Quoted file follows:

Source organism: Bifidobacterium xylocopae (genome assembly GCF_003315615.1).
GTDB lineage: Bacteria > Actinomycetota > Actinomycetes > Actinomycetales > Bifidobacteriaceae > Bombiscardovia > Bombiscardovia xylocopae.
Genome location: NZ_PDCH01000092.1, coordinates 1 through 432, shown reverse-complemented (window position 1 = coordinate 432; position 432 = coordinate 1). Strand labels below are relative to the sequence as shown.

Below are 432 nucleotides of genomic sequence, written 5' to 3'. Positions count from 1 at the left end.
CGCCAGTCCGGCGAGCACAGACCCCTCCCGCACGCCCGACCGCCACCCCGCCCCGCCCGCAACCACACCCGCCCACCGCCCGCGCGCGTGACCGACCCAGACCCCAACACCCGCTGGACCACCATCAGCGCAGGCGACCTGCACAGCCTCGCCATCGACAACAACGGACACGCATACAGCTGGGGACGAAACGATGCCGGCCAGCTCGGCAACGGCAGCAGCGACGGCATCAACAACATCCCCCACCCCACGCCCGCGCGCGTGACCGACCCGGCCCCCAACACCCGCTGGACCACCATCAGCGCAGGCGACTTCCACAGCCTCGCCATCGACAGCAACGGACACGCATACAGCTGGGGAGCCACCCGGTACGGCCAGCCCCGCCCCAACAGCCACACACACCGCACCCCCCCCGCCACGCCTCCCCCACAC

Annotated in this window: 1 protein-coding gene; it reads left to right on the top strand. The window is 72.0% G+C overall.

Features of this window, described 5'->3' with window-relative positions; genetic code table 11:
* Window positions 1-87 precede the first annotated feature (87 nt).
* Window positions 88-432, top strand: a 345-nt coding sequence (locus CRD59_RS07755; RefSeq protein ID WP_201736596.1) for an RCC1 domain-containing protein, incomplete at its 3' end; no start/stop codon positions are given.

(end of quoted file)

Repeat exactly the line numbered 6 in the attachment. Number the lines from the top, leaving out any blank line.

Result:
Annotated in this window: 1 protein-coding gene; it reads left to right on the top strand. The window is 72.0% G+C overall.